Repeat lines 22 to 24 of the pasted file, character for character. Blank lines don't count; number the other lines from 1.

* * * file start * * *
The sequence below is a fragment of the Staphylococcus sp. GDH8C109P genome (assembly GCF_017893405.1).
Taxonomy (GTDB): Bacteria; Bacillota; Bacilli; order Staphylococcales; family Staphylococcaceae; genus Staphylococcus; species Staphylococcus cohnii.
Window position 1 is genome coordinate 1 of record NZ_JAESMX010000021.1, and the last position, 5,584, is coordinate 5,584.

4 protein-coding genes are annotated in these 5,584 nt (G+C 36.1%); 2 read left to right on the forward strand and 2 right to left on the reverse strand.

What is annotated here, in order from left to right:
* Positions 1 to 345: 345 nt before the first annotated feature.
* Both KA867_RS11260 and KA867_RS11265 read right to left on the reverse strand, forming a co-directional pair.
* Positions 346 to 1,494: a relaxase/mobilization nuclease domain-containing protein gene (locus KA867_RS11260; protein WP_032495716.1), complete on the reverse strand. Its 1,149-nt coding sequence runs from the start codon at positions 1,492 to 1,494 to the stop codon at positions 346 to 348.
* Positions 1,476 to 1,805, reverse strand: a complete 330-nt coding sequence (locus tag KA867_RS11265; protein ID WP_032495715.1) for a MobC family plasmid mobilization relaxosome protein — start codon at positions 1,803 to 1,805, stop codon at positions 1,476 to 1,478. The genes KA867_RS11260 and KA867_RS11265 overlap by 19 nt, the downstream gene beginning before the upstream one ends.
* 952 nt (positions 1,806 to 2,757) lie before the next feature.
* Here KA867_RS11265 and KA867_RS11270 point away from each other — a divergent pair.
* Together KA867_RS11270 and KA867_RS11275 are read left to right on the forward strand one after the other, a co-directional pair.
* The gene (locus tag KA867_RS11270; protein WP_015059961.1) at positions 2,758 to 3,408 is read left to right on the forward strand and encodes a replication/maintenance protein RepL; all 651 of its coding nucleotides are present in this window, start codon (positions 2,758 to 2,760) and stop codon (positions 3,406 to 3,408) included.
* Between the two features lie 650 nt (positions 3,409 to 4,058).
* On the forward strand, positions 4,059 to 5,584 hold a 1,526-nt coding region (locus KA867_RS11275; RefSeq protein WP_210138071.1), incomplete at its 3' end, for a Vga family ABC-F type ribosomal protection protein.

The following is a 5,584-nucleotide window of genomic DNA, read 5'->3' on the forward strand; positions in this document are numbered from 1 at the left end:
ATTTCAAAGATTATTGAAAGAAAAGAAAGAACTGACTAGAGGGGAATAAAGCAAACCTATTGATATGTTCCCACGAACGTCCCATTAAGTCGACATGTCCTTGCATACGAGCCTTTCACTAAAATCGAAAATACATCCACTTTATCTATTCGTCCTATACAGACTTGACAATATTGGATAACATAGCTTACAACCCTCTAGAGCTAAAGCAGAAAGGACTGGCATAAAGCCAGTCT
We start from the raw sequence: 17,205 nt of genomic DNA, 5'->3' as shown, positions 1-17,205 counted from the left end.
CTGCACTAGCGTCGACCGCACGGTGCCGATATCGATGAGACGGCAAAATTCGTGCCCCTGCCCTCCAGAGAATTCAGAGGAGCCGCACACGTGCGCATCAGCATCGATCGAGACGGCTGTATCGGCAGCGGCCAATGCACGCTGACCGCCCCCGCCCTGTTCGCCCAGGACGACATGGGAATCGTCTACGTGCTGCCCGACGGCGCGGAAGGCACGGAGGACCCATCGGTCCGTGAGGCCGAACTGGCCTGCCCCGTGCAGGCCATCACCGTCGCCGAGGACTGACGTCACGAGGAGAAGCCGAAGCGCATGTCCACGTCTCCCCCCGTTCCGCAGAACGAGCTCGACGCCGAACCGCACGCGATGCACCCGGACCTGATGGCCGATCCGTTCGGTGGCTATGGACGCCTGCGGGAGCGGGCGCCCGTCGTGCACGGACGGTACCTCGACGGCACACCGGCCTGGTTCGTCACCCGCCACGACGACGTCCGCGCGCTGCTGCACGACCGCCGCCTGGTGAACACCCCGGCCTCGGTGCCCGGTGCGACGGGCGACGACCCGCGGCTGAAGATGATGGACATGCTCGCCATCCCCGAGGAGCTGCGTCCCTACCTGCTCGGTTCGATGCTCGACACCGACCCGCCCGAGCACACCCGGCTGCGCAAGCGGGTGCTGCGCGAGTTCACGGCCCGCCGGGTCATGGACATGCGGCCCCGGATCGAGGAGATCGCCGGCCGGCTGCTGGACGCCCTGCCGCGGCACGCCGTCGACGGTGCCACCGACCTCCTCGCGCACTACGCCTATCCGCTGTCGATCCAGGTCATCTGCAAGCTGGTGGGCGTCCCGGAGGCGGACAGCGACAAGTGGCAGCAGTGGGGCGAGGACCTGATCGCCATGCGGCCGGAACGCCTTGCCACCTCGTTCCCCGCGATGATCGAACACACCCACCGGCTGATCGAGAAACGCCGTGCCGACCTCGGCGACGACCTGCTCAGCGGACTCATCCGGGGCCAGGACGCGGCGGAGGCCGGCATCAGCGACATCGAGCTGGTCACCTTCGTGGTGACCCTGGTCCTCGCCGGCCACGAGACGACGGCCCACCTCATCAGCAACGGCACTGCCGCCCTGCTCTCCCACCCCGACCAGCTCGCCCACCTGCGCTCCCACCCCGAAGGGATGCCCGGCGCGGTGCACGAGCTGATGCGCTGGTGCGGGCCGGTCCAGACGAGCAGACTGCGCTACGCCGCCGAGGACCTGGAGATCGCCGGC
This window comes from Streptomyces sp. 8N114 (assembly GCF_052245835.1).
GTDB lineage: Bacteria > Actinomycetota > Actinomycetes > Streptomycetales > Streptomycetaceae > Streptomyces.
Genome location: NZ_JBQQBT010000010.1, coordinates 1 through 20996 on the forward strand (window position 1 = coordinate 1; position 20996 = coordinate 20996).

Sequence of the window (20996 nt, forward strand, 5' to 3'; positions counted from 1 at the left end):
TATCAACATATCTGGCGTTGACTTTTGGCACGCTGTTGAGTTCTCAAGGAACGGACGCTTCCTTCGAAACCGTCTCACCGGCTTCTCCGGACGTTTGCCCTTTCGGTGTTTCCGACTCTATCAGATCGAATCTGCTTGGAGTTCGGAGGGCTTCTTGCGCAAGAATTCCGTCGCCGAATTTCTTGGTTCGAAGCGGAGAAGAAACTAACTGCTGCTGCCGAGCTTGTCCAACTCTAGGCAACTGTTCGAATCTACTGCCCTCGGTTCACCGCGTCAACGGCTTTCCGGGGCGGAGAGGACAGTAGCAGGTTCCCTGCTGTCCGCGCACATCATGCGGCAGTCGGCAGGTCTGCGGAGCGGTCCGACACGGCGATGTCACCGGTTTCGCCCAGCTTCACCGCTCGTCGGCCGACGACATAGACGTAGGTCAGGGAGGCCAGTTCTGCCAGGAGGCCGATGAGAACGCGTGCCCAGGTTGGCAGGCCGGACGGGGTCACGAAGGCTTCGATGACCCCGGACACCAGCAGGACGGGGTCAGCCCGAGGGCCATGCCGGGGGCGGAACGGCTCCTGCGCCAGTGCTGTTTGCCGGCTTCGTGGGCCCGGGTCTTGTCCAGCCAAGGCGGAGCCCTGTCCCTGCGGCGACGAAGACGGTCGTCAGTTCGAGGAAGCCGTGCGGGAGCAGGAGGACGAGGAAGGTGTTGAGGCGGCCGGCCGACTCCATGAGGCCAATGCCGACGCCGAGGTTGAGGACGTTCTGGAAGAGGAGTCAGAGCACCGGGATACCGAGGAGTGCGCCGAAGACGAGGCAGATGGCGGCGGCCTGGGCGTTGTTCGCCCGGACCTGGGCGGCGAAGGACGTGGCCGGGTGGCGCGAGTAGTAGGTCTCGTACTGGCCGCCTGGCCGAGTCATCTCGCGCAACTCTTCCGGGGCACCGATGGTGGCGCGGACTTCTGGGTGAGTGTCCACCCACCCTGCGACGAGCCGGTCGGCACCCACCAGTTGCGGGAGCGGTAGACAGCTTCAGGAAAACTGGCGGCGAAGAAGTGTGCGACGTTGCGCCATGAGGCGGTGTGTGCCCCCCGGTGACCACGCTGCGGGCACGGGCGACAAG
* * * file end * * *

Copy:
Genome location: NZ_JBQQBT010000010.1, coordinates 1 through 20996 on the forward strand (window position 1 = coordinate 1; position 20996 = coordinate 20996).

Sequence of the window (20996 nt, forward strand, 5' to 3'; positions counted from 1 at the left end):
TATCAACATATCTGGCGTTGACTTTTGGCACGCTGTTGAGTTCTCAAGGAACGGACGCTTCCTTCGAAACCGTCTCACCGGCTTCTCCGGACGTTTGCCCTTTCGGTGTTTCCGACTCTATCAGATCGAATCTGCTTGGAGTTCGGAGGGCTTCTTGCGCAAGAATTCCGTCGCCGAATTTCTTGGTTCGAAGCGGAGAAGAAACTAACTGCTGCTGCCGAGCTTGTCCAACTCTAGGCAACTGTTCGAATCTACTGCCCTCGGTTCACCGCGTCAACGGCTTTCCGGGGCGGAGAGGACAGTAGCAGGTTCCCTGCTGTCCGCGCACATCATGCGGCAGTCGGCAGGTCTGCGGAGCGGTCCGACACGGCGATGTCACCGGTTTCGCCCAGCTTCACCGCTCGTCGGCCGACGACATAGACGTAGGTCAGGGAGGCCAGTTCTGCCAGGAGGCCGATGAGAACGCGTGCCCAGGTTGGCAGGCCGGACGGGGTCACGAAGGCTTCGATGACCCCGGACACCAGCAGGACGGGGTCAGCCCGAGGGCCATGCCGGGGGCGGAACGGCTCCTGCGCCAGTGCTGTTTGCCGGCTTCGTGGGCCCGGGTCTTGTCCAGCCAAGGCGGAGCCCTGTCCCTGCGGCGACGAAGACGGTCGTCAGTTCGAGGAAGCCGTGCGGGAGCAGGAGGACGAGGAAGGTGTTGAGGCGGCCGGCCGACTCCATGAGGCCAATGCCGACGCCGAGGTTGAGGACGTTCTGGAAGAGGAGTCAGAGCACCGGGATACCGAGGAGTGCGCCGAAGACGAGGCAGATGGCGGCGGCCTGGGCGTTGTTCGCCCGGACCTGGGCGGCGAAGGACGTGGCCGGGTGGCGCGAGTAGTAGGTCTCGTACTGGCCGCCTGGCCGAGTCATCTCGCGCAACTCTTCCGGGGCACCGATGGTGGCGCGGACTTCTGGGTGAGTGTCCACCCACCCTGCGACGAGCCGGTCGGCACCCACCAGTTGCGGGAGCGGTAGACAGCTTCAGGAAAACTGGCGGCGAAGAAGTGTGCGACGTTGCGCCATGAGGCGGTGTGTGCCCCCCGGTGACCACGCTGCGGGCACGGGCGACAAG